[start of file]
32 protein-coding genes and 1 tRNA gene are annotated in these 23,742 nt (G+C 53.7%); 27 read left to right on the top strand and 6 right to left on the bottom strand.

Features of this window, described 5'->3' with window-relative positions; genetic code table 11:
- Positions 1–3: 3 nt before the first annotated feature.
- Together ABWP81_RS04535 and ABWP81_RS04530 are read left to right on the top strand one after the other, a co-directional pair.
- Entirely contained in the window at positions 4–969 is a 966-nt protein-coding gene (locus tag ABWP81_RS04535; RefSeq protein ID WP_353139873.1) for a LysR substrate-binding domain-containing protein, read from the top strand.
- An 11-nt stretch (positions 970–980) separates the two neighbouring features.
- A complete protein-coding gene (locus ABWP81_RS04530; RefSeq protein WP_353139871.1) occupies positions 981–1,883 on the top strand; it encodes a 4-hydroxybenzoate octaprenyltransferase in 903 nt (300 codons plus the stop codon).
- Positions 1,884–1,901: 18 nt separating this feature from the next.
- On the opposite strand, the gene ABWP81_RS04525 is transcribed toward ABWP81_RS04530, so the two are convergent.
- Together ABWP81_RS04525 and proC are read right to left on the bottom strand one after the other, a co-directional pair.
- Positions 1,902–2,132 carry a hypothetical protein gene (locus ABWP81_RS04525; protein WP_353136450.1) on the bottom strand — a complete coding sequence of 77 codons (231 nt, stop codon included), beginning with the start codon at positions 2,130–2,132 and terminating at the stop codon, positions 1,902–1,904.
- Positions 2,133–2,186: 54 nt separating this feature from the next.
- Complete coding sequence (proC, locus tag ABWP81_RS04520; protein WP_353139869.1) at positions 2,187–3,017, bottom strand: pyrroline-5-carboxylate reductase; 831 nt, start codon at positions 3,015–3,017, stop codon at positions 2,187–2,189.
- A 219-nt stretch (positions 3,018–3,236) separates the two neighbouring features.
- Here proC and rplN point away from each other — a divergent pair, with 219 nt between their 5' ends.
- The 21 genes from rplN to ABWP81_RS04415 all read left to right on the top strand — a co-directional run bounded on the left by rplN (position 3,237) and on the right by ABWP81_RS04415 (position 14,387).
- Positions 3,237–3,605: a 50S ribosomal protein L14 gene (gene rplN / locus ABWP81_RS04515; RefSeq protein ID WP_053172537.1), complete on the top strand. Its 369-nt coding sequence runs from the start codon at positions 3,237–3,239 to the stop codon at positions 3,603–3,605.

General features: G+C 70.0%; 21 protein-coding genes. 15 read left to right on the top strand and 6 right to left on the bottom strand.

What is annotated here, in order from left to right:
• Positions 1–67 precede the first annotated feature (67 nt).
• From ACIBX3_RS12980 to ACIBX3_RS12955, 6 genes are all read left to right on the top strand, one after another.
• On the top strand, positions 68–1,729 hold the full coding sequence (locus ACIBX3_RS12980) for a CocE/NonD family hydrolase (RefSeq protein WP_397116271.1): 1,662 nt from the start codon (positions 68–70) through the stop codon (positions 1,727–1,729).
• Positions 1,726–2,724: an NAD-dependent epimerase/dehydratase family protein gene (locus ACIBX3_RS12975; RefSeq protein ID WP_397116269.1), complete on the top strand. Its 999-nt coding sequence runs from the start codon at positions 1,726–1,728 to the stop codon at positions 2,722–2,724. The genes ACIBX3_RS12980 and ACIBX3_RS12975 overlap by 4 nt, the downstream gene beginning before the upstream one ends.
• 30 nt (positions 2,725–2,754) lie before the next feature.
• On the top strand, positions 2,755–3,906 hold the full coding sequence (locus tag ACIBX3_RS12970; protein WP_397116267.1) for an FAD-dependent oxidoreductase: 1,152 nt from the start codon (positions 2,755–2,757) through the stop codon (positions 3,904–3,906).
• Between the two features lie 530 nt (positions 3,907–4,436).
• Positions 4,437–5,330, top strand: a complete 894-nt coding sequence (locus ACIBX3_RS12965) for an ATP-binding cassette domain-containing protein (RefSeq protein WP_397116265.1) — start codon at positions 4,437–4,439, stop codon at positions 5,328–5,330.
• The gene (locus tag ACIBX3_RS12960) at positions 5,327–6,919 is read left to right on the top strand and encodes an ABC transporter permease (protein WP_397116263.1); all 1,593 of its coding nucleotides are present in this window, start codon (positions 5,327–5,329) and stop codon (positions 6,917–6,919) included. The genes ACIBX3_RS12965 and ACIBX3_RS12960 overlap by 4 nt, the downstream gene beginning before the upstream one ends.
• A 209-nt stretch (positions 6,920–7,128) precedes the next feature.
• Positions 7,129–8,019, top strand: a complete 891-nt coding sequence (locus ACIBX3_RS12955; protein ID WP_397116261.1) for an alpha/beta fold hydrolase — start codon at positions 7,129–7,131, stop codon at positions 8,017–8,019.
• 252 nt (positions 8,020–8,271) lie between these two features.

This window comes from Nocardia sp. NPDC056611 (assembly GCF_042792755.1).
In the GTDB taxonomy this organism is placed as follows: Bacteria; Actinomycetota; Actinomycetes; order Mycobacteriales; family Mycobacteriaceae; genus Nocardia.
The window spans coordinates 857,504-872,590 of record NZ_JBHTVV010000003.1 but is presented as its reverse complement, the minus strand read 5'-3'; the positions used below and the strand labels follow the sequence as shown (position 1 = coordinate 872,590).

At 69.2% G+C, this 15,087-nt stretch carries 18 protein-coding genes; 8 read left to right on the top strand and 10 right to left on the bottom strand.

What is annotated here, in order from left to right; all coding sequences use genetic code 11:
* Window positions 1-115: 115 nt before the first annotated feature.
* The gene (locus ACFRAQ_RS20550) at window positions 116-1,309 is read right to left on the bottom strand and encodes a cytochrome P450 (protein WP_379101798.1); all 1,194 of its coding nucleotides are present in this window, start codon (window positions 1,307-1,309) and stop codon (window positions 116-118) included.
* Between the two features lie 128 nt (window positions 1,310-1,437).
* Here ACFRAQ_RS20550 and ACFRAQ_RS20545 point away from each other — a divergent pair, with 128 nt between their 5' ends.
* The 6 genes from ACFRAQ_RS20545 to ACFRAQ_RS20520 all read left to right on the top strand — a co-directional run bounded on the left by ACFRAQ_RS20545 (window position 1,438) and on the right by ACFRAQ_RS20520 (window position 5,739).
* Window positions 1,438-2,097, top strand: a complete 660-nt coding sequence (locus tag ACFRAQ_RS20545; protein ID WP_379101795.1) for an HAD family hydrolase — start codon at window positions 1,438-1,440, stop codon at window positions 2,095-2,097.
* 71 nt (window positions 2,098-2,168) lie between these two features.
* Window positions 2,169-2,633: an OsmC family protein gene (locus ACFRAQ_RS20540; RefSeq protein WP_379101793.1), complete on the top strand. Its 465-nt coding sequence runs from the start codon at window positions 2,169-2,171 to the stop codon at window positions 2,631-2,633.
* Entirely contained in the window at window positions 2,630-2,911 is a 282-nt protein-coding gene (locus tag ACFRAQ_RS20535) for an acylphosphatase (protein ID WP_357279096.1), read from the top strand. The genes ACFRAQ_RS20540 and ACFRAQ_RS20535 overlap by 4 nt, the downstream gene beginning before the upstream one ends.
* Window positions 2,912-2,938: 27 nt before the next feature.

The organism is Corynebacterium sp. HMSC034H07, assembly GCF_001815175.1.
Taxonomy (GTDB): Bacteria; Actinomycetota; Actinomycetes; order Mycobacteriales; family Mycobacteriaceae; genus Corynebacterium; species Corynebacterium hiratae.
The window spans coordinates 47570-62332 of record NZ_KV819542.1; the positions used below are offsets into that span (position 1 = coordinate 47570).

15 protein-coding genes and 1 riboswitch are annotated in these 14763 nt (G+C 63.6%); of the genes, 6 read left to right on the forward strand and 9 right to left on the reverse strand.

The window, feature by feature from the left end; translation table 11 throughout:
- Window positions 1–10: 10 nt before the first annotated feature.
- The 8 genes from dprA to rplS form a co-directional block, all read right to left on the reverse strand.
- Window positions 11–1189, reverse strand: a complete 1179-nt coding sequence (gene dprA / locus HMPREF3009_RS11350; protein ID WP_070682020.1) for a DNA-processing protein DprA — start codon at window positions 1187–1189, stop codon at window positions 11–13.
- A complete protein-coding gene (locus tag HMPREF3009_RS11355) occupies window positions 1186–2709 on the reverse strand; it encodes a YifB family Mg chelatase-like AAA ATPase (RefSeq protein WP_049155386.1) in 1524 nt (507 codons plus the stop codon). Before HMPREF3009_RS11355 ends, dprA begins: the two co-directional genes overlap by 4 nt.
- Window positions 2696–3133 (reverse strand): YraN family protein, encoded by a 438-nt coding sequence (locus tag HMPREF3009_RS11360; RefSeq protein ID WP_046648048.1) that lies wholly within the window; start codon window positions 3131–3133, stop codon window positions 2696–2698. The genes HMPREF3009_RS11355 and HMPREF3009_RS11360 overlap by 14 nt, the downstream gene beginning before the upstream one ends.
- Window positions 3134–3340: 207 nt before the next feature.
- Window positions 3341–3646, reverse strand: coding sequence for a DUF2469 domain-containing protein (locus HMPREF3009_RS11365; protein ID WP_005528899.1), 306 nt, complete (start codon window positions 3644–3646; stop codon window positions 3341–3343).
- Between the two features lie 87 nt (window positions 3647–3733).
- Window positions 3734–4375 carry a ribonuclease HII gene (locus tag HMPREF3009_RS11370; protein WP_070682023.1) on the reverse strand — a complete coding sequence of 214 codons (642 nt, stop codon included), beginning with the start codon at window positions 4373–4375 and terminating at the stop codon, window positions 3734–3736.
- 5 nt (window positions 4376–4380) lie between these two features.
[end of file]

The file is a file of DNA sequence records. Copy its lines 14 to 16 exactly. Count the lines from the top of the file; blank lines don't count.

- A 219-nt stretch (positions 3,018–3,236) separates the two neighbouring features.
- Here proC and rplN point away from each other — a divergent pair, with 219 nt between their 5' ends.
- The 21 genes from rplN to ABWP81_RS04415 all read left to right on the top strand — a co-directional run bounded on the left by rplN (position 3,237) and on the right by ABWP81_RS04415 (position 14,387).